Her pitches loop over home plate
like exhausted planets
fatigued from the weight of gravity.
I pace the dugout back and forth,
more concerned father
than assistant coach.
Worrying more for her performance
than our team box score.
With each pitch I become the ball:
starry-eyed sphere waiting to be belted
into the outfield,
where teammates give chase:
the beginning of lives relying
on the hands of others to get them out of jams,
hands designed to commit errors
through no fault of their own.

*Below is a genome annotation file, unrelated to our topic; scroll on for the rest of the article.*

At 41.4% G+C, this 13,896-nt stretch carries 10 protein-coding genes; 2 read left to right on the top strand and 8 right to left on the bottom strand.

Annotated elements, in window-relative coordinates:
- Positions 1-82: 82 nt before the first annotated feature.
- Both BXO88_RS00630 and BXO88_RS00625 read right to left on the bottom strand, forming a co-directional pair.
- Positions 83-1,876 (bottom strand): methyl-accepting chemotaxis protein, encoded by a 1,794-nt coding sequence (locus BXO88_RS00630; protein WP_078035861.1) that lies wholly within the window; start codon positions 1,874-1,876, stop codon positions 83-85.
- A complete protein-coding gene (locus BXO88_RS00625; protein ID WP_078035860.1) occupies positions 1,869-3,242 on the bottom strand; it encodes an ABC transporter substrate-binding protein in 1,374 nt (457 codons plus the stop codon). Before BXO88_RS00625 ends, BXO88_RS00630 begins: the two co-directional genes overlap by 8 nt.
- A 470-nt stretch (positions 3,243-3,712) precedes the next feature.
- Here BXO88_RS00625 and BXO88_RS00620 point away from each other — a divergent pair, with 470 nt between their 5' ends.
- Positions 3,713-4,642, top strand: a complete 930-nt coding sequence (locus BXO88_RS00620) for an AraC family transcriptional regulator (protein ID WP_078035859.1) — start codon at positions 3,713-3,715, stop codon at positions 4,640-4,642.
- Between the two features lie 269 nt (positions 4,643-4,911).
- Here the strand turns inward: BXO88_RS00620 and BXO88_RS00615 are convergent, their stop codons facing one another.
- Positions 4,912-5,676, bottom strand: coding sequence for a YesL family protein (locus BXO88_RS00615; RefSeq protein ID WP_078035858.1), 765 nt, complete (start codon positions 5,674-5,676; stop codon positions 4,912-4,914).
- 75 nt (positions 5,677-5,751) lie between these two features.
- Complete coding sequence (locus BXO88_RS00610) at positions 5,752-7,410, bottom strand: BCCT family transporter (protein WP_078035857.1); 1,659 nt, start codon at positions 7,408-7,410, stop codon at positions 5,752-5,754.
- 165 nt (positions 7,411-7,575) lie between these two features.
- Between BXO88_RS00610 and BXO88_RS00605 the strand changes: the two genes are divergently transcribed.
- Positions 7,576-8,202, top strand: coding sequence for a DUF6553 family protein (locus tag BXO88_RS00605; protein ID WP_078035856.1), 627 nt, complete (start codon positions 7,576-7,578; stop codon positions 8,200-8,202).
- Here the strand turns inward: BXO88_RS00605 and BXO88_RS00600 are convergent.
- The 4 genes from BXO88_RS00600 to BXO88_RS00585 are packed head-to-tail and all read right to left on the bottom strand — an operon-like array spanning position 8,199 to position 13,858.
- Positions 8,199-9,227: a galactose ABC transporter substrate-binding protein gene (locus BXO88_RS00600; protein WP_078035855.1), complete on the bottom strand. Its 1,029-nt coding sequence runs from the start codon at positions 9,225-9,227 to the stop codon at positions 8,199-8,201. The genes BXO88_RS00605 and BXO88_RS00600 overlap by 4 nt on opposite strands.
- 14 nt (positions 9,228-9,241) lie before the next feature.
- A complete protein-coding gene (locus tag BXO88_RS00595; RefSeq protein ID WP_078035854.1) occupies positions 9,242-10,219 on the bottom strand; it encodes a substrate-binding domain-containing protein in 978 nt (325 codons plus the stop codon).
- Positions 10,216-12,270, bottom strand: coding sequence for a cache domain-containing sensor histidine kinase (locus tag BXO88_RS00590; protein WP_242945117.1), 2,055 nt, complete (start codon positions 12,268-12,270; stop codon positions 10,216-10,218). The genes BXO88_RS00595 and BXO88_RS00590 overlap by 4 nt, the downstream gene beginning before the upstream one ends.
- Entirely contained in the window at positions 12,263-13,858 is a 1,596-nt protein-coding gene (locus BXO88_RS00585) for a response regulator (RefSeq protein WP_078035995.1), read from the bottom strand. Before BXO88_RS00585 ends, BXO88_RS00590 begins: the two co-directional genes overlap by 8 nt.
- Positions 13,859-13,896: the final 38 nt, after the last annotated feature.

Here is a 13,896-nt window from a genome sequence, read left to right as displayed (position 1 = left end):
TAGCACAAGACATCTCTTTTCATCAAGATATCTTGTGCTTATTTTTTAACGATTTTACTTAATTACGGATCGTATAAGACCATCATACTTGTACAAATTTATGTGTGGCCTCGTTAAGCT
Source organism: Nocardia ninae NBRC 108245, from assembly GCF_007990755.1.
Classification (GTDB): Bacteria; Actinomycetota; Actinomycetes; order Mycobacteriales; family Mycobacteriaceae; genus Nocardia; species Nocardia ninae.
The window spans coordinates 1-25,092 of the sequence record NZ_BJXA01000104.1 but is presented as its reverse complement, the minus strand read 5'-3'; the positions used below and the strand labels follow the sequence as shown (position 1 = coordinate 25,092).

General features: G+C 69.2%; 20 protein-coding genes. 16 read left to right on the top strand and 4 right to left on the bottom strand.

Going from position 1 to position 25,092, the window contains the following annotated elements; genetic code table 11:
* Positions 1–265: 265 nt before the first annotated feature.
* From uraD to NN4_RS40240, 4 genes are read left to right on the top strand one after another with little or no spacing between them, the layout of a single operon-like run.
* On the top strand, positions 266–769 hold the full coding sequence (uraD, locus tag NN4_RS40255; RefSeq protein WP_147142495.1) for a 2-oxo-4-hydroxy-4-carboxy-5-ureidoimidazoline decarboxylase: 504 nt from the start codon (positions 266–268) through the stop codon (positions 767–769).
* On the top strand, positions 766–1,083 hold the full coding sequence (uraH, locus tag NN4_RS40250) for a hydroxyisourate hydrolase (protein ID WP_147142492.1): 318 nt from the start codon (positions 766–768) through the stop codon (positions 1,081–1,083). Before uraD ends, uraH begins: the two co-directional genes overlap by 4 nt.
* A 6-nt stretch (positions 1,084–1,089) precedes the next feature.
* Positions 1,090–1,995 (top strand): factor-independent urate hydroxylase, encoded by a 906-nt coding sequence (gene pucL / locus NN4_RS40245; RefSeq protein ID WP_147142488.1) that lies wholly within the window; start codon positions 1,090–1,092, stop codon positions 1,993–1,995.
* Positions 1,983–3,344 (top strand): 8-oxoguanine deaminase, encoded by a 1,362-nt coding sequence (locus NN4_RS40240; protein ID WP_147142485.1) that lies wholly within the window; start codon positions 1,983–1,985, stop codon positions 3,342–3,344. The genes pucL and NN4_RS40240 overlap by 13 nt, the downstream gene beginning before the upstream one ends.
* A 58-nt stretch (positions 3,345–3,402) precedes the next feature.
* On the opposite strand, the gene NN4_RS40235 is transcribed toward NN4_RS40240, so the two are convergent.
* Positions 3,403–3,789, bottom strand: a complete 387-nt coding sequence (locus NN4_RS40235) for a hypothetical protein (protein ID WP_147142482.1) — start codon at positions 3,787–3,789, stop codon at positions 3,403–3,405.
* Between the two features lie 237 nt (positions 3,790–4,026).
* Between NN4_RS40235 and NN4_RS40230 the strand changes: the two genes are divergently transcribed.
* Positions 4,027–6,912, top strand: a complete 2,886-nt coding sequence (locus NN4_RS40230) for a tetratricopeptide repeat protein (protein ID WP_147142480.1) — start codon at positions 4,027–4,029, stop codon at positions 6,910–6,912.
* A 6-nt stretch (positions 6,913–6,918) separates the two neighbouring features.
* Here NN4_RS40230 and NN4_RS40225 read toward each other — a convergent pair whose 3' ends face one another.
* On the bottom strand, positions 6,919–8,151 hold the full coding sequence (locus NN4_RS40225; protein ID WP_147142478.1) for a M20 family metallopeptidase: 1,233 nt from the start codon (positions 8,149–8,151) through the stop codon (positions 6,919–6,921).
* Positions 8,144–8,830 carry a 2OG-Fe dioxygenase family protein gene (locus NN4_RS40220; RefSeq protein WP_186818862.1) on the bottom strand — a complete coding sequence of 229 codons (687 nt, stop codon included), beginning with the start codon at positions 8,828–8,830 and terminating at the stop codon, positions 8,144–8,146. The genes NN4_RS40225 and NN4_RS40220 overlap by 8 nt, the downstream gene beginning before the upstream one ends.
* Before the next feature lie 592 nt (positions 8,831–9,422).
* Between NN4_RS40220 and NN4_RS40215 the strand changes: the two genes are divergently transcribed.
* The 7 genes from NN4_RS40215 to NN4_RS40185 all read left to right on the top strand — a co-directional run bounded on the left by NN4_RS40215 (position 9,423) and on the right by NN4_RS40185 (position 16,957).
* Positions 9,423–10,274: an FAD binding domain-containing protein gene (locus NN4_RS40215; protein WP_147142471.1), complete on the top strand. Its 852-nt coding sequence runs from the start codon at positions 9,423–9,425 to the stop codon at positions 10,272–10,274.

Every time a batter misses,
overzealous swings slicing air—
each strike equaling living another day.
And every time she strikes out another man’s daughter,
Now I understand why my father was never to be found
during the last inning of my games,
reappearing just in time to watch the coach
hand out game balls.
Every baseball idiom was created
when a man’s child was on the mound:
Behind in the count.
One base at a time.
It ain’t over till it’s over.
My baby-girl struggles to throw strikes.
The umpire must not have kids.
Everything in life
© by Daniel Romo.
Used with the author’s permission.